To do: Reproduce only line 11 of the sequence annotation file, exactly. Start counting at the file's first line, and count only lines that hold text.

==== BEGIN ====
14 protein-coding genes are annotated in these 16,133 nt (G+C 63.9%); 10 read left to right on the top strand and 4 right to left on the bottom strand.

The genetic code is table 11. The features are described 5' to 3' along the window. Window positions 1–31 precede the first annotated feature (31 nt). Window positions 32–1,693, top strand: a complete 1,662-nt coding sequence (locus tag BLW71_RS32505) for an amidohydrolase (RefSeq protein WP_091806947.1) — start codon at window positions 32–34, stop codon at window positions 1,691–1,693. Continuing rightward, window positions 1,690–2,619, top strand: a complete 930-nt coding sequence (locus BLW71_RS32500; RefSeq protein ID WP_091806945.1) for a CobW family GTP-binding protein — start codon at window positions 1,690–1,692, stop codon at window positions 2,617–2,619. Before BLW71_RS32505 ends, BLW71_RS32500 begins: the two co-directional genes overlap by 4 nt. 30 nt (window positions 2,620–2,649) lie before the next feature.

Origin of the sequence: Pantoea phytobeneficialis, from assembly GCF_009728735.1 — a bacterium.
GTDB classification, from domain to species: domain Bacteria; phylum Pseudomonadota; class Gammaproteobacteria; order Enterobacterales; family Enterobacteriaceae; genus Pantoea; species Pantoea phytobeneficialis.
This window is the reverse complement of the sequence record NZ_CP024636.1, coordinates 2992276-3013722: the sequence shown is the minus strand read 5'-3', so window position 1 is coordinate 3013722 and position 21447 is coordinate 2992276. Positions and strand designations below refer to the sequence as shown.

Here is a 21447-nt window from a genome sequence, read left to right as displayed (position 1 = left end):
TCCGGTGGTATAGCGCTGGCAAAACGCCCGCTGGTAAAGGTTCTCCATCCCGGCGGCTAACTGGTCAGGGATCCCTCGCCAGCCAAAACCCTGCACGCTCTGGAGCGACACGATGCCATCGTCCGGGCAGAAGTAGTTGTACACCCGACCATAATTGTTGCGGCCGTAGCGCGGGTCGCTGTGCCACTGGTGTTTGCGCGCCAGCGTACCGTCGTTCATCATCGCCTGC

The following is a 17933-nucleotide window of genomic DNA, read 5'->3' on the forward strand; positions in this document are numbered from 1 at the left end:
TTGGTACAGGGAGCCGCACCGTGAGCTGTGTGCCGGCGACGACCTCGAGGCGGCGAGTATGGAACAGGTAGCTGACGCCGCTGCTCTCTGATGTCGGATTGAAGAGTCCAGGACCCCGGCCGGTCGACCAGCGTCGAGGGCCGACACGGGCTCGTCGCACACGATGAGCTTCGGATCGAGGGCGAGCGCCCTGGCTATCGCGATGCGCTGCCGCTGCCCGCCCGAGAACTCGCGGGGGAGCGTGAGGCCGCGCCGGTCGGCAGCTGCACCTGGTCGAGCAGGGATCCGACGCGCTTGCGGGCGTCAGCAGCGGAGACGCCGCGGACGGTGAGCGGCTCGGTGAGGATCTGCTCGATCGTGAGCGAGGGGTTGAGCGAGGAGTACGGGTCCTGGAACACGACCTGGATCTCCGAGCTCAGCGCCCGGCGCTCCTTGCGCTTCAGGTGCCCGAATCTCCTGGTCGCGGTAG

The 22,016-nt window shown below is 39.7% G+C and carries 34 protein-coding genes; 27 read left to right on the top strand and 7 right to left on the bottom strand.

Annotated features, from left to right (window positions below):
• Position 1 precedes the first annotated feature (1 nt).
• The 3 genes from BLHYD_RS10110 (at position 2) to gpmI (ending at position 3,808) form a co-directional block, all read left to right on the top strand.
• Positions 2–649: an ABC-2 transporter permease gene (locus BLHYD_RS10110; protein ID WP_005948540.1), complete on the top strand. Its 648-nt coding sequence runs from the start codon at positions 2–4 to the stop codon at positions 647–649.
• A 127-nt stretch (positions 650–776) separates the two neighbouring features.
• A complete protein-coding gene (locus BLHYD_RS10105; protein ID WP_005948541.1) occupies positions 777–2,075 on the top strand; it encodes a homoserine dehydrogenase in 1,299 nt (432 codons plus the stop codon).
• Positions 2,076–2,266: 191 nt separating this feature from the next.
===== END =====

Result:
Annotated features, from left to right (window positions below):